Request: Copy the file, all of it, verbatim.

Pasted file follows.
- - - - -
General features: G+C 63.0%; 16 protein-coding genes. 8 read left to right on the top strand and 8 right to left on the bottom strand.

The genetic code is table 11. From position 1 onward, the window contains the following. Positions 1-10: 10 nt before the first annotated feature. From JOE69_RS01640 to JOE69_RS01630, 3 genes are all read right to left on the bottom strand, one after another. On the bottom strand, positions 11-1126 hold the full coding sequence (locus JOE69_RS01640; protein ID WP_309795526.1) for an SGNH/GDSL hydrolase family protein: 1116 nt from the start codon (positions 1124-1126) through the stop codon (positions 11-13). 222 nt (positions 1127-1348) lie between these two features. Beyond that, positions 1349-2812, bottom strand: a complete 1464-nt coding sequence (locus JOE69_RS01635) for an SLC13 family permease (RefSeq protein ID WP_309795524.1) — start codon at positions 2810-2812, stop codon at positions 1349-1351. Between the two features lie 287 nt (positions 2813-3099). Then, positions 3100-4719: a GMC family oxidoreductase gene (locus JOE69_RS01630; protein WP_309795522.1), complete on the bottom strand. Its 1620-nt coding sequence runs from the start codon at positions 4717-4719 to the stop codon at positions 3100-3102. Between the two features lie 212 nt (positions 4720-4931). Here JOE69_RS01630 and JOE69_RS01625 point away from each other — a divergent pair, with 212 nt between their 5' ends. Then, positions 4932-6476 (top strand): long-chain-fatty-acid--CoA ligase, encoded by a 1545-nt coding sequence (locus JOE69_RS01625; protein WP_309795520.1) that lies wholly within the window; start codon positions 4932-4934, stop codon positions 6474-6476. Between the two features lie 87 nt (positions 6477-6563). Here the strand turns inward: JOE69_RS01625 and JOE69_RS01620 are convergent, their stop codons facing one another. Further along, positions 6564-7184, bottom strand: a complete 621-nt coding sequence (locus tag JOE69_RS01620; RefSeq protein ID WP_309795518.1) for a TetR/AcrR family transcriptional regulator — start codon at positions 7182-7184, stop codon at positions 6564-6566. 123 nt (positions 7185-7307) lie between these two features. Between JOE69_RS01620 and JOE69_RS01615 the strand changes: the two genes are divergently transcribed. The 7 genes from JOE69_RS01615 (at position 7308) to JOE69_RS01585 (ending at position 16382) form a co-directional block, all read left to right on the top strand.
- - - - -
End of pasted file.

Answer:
General features: G+C 63.0%; 16 protein-coding genes. 8 read left to right on the top strand and 8 right to left on the bottom strand.

The genetic code is table 11. From position 1 onward, the window contains the following. Positions 1-10: 10 nt before the first annotated feature. From JOE69_RS01640 to JOE69_RS01630, 3 genes are all read right to left on the bottom strand, one after another. On the bottom strand, positions 11-1126 hold the full coding sequence (locus JOE69_RS01640; protein ID WP_309795526.1) for an SGNH/GDSL hydrolase family protein: 1116 nt from the start codon (positions 1124-1126) through the stop codon (positions 11-13). 222 nt (positions 1127-1348) lie between these two features. Beyond that, positions 1349-2812, bottom strand: a complete 1464-nt coding sequence (locus JOE69_RS01635) for an SLC13 family permease (RefSeq protein ID WP_309795524.1) — start codon at positions 2810-2812, stop codon at positions 1349-1351. Between the two features lie 287 nt (positions 2813-3099). Then, positions 3100-4719: a GMC family oxidoreductase gene (locus JOE69_RS01630; protein WP_309795522.1), complete on the bottom strand. Its 1620-nt coding sequence runs from the start codon at positions 4717-4719 to the stop codon at positions 3100-3102. Between the two features lie 212 nt (positions 4720-4931). Here JOE69_RS01630 and JOE69_RS01625 point away from each other — a divergent pair, with 212 nt between their 5' ends. Then, positions 4932-6476 (top strand): long-chain-fatty-acid--CoA ligase, encoded by a 1545-nt coding sequence (locus JOE69_RS01625; protein WP_309795520.1) that lies wholly within the window; start codon positions 4932-4934, stop codon positions 6474-6476. Between the two features lie 87 nt (positions 6477-6563). Here the strand turns inward: JOE69_RS01625 and JOE69_RS01620 are convergent, their stop codons facing one another. Further along, positions 6564-7184, bottom strand: a complete 621-nt coding sequence (locus tag JOE69_RS01620; RefSeq protein ID WP_309795518.1) for a TetR/AcrR family transcriptional regulator — start codon at positions 7182-7184, stop codon at positions 6564-6566. 123 nt (positions 7185-7307) lie between these two features. Between JOE69_RS01620 and JOE69_RS01615 the strand changes: the two genes are divergently transcribed. The 7 genes from JOE69_RS01615 (at position 7308) to JOE69_RS01585 (ending at position 16382) form a co-directional block, all read left to right on the top strand.